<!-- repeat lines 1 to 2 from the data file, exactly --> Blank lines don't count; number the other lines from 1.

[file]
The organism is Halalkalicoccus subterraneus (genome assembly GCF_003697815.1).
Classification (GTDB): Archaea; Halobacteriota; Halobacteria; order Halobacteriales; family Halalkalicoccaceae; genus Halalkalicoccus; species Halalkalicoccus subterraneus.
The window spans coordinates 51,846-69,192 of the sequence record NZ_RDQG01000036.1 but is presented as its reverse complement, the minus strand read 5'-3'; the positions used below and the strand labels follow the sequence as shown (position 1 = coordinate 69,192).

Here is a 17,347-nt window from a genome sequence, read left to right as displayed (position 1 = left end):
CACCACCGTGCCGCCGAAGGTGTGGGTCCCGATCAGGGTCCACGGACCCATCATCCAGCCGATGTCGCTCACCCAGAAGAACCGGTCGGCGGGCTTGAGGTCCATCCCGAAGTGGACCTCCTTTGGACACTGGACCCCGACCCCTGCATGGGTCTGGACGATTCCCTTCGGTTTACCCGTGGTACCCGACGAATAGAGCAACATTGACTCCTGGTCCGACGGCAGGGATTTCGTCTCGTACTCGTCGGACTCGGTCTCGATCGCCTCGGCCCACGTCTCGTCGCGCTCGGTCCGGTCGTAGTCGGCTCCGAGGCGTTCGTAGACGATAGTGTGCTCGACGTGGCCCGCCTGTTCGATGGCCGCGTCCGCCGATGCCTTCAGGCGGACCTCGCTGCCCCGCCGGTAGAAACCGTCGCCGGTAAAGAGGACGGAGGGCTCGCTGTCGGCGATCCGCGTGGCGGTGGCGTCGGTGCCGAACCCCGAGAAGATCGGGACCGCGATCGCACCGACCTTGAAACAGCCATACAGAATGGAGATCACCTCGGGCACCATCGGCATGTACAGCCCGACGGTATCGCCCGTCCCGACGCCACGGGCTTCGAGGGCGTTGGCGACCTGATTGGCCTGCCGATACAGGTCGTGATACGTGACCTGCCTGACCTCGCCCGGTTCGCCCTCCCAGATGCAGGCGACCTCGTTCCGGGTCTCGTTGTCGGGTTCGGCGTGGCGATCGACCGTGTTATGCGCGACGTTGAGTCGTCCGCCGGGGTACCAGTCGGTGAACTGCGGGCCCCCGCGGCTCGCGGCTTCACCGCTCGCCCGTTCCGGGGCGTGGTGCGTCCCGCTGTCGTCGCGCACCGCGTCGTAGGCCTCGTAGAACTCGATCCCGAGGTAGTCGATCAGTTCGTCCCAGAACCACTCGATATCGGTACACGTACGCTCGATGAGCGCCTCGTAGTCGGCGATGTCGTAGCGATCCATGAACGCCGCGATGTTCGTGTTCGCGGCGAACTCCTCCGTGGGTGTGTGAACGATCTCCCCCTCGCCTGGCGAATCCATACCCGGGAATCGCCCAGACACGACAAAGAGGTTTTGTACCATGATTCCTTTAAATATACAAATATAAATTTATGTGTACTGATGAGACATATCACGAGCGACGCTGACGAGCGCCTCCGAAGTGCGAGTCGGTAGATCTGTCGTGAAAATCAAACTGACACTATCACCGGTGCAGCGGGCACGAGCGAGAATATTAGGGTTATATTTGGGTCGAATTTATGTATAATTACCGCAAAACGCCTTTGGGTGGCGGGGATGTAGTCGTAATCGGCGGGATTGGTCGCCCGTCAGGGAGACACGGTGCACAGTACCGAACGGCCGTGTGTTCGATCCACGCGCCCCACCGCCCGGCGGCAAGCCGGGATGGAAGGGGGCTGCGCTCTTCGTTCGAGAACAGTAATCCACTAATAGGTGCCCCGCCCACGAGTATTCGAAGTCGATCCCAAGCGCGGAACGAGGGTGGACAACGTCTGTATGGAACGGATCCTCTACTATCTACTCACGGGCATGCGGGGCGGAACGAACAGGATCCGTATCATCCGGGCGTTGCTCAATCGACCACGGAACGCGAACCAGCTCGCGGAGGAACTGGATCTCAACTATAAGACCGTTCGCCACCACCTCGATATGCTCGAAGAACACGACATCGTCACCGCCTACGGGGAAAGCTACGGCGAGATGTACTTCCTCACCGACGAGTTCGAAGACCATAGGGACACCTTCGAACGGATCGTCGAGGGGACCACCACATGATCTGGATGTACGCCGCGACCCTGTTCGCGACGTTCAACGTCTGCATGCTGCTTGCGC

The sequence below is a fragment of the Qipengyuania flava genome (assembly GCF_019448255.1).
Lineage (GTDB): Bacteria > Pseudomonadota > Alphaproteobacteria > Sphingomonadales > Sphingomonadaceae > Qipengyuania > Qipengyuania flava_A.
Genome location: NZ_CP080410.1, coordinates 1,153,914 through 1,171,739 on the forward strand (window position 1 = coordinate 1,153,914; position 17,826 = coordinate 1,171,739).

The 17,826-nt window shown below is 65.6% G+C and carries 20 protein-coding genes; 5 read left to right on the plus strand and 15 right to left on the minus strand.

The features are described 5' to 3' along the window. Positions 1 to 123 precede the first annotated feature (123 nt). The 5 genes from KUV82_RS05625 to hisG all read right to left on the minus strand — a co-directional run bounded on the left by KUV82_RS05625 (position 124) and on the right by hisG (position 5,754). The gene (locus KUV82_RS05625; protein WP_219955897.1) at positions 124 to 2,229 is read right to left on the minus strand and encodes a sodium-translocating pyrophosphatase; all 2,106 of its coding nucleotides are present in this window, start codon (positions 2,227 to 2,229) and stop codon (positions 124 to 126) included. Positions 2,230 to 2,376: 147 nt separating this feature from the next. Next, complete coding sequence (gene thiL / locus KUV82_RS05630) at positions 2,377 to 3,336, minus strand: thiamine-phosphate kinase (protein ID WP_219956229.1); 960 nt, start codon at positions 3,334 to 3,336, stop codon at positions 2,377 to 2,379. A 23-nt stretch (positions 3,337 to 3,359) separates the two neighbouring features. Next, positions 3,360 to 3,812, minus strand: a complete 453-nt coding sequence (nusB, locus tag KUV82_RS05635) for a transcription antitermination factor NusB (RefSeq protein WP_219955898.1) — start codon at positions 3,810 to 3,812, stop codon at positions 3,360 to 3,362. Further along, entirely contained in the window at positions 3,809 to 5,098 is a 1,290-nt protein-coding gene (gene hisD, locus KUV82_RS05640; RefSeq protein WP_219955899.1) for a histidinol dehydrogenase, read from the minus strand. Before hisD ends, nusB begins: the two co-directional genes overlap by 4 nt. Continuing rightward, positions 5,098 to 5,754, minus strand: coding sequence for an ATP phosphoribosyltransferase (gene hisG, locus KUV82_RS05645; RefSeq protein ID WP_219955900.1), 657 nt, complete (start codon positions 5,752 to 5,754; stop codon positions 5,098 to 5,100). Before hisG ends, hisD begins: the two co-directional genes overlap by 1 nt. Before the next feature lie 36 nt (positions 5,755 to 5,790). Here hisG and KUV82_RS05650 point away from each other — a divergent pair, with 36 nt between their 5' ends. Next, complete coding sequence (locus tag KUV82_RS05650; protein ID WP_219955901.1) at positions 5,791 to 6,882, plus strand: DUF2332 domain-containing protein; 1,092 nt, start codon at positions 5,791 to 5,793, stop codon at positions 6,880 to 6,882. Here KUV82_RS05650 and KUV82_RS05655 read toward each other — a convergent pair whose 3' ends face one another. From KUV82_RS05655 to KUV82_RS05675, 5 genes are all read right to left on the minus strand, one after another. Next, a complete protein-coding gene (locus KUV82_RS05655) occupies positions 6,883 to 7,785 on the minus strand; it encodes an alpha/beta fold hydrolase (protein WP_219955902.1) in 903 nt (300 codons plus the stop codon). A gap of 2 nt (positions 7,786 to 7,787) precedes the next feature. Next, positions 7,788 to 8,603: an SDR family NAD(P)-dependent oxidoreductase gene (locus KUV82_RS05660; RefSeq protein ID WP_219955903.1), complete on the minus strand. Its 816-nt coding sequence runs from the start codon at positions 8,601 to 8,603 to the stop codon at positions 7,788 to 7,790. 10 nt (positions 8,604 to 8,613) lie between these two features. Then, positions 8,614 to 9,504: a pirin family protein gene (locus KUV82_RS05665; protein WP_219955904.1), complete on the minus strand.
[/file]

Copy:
The organism is Halalkalicoccus subterraneus (genome assembly GCF_003697815.1).
Classification (GTDB): Archaea; Halobacteriota; Halobacteria; order Halobacteriales; family Halalkalicoccaceae; genus Halalkalicoccus; species Halalkalicoccus subterraneus.